Saturday, March 21, 2009
But state Consumer Affairs Director David Szuchman, who oversees the board, asked them to abandon the ban in favor of reviewing and establishing safeguards for those who provide the service.
“Many commentators have noted that the procedure could be safely performed,” Szuchman wrote in a letter to state board President Ronald Jerome Brown, according to the Asbury Park Press. “I, therefore, believe that there are alternative means to address any public health issues identified by the board.
Salon owners from across the state expressed relief with Szuchman’s decision.
“It was an unnecessary issue,” spa owner Linda Orsuto told the Associated Press. “In New Jersey especially, where the government has been picking our pockets for so long, it was like, ‘Just stay out of our pants, will you?'”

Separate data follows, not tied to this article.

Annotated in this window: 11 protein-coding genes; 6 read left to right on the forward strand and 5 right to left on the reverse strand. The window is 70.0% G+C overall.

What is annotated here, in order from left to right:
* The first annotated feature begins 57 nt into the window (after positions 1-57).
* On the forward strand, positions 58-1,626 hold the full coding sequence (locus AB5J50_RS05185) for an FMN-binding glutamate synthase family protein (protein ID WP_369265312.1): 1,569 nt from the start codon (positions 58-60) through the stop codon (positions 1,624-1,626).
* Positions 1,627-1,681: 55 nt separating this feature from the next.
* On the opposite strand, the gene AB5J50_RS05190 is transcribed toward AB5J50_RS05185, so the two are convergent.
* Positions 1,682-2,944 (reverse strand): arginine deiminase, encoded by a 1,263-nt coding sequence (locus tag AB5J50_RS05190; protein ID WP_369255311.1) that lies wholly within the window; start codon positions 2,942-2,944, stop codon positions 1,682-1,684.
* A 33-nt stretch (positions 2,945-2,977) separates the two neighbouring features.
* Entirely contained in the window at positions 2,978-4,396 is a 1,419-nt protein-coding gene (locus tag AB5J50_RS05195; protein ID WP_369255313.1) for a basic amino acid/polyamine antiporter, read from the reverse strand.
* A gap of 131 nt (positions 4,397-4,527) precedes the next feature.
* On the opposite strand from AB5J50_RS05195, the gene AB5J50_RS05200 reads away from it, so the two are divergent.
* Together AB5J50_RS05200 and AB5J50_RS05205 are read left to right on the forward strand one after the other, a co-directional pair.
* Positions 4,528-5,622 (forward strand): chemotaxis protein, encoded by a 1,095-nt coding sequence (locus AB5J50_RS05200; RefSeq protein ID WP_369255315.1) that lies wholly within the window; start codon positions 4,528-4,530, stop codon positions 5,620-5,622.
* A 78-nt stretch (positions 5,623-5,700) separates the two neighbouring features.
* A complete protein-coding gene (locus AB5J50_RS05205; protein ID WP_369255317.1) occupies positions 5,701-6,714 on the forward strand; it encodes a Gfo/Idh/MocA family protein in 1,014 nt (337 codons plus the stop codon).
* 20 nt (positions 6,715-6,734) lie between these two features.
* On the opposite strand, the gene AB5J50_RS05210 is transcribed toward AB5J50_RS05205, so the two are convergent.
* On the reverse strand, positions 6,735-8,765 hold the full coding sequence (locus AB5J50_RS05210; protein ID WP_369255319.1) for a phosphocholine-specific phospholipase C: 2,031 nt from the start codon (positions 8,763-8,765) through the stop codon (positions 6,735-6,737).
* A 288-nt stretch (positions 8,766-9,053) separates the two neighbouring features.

Although millions of Americans get bikini waxes, which generally cost between $50 and $60 per session, the practice comes with risks. Skin care experts say the hot wax can irritate delicate skin in the bikini area, and result in infections, ingrown hairs and rashes.
Waxing on the face, neck, abdomen, legs and arms are permitted in New Jersey. Although state statutes have always banned bikini waxing, the laws are seldom enforced because the wording is unclear.
If the measure had passed, New Jersey might have become the only US state to ban the practice outright.
Although Szuchman’s letter was crafted more as a recommendation than an order, media reports said the ban would likely never be approved without his support because his office oversees the board.